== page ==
The gaudy lamp an aunt gave you. Old clothes waiting to be donated. A stack of books you’ve been meaning to read.
Guest bedrooms tend to be a catch-all for the stuff we’ve been meaning to get around to, get rid of or just don’t know what to do with. But instead of scrambling to clean it when a family member or friend asks to crash, why not commit to giving your guest bedroom the makeover it deserves, so it’s always room-and-board-ready?
When interior designer Keela Richards, owner of Kay’s Décor and Interiors, decided to redecorate her guest bedroom, she did something she’d never do with her clients: design-as-you-go. But the end result was a relaxing retreat that welcomes guests and sets the stage for a good night’s sleep.
“The funny part is, I originally didn’t have a vision for the room. I knew what I wanted to have in paint colors, and when the painters came, I literally had not pulled my colors together,” Richards said. “The vision grew as I was going.”
She’d settled on Sherwin-Williams’ Amazing Gray (SW 7044), a neutral that goes with just about anything “but, depending on the light, it’ll trick you,” Richards said, noting it can appear brown-gray during the day and a soft, greenish tone at night. She decided to stick with neutrals throughout the rest of the space — taupes, grays and whites — so if she craves a pop of color, she can easily add it without overhauling the entire room. Next was a mix of design elements.
“I did know that I wanted different textures, because different textures is a big, trending thing,” Richards said.
Other trending styles for guest bedrooms are textured wallpaper, upholstery headboards, warm colors and “nature-inspired” design, Richards said.
A white, sheepskin chair with lucite legs, a luxuriously soft throw reminiscent of a Chinese Shar-Pei’s coat, and glossy throw pillows offer some textural variety and keep the eye interested, while big furnishings anchor the room. Richards said she’s had the bed, a traditional frame, since she and her family moved into the house. One of the side tables was passed down from her mom and the other came from her first apartment.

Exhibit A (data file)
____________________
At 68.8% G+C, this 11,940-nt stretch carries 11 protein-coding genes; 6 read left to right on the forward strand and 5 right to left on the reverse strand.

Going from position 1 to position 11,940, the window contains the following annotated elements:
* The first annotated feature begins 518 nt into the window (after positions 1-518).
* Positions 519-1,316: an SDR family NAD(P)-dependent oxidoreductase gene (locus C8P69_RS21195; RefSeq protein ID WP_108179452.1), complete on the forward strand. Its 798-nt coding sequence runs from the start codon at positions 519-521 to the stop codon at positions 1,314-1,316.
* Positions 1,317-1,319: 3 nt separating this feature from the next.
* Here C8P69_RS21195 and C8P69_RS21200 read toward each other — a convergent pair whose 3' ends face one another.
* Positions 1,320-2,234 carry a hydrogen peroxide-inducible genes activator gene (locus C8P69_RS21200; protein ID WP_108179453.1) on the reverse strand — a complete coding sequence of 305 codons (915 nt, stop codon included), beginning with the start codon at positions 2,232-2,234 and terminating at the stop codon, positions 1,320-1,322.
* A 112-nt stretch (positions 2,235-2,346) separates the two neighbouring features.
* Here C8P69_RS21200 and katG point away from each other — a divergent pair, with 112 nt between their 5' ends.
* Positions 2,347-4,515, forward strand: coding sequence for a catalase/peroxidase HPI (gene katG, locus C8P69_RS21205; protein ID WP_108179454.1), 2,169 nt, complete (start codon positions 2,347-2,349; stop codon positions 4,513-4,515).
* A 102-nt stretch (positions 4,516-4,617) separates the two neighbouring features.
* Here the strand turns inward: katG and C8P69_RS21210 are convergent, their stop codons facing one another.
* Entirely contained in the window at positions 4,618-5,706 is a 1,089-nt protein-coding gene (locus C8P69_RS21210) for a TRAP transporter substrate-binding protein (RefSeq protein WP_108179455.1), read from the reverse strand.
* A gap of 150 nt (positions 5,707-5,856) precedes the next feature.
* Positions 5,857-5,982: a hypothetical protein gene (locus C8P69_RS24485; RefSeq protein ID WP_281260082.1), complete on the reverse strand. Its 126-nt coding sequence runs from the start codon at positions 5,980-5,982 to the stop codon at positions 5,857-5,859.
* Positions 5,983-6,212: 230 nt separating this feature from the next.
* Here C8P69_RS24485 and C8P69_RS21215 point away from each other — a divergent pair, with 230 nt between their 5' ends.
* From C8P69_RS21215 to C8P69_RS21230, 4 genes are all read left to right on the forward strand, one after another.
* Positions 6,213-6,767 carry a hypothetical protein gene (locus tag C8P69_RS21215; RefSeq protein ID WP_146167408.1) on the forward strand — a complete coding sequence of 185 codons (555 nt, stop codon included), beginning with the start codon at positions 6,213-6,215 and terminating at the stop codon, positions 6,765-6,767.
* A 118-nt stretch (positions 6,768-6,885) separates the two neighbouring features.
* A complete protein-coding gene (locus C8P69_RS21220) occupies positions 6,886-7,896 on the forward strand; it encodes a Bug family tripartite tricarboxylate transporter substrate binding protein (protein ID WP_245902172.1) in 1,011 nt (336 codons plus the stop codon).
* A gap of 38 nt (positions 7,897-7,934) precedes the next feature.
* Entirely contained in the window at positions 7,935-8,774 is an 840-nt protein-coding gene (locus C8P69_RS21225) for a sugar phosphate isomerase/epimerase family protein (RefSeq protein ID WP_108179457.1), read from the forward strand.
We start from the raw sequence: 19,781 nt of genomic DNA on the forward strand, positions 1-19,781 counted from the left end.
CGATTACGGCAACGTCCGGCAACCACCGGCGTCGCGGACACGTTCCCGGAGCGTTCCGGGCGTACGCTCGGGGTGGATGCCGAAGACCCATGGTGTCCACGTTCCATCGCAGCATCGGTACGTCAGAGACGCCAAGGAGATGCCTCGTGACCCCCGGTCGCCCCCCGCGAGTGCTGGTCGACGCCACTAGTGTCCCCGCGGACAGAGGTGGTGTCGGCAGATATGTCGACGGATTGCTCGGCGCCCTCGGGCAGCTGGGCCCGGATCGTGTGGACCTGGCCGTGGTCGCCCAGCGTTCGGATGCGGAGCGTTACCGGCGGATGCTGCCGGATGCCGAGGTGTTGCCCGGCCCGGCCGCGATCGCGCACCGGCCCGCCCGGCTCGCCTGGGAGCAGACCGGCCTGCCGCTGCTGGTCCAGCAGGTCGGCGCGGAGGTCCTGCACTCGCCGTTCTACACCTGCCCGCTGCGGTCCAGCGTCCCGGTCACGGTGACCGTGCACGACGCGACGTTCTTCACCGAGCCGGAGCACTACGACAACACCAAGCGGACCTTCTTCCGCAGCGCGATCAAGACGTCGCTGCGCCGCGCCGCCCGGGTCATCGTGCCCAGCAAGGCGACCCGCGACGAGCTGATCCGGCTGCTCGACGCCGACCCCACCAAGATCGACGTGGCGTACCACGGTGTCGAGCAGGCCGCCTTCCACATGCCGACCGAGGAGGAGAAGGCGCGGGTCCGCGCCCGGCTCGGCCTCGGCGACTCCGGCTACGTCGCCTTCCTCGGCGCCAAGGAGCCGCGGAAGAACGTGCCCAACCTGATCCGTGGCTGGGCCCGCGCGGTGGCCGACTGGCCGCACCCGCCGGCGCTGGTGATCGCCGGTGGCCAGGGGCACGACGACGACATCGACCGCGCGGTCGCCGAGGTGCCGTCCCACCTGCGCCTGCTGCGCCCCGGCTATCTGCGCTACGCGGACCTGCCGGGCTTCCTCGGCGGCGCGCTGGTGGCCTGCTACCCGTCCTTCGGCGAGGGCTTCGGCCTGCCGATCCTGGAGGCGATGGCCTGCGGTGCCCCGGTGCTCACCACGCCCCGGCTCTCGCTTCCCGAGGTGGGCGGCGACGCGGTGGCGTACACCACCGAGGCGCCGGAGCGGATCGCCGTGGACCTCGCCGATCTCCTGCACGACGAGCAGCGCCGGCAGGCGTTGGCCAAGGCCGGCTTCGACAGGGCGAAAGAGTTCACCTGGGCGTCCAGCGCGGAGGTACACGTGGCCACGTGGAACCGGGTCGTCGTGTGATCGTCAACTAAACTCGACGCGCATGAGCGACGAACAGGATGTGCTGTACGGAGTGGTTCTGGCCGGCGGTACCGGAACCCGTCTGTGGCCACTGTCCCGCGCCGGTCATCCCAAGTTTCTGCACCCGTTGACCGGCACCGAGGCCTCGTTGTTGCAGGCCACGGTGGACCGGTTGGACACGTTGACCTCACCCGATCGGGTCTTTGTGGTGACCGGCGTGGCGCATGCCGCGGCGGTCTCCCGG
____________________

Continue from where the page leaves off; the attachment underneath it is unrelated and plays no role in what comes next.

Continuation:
“Believe it or not, everything is kind of swinging its way back around,” Richards said.
New artwork and window treatments are inexpensive ways to spruce up a guest bedroom, along with a new paint job, Richards said. Artwork can come from anywhere: Garage and estate sales, the ever-popular HomeGoods, or more boutique options if you can afford it.
With window treatments, Richards suggests buying off the shelf and adding something to it for a custom look without the custom price, which is what Richards did with the panels in her guest bedroom, topping with fabric to make them just the right length.
“A lot of times, your panels are not long enough for the high ceilings,” Richards said. “I have a thing with taking window treatments as high as I can get them, because that elongates your window.”
Richards then attached the panels to boards, which are attached to the wall, creating a seamless look opposite the bulk of brackets and other hardware, a method often used in interior design, Richards said.
“The 2017 modern interior design trends are about creating fundamentally new things out of old items, while turning recycled and eco-friendly materials into something beautiful for home furnishings,” Richards said.
PHOTOGRAPHY BY ERIN GRAY CANTRELL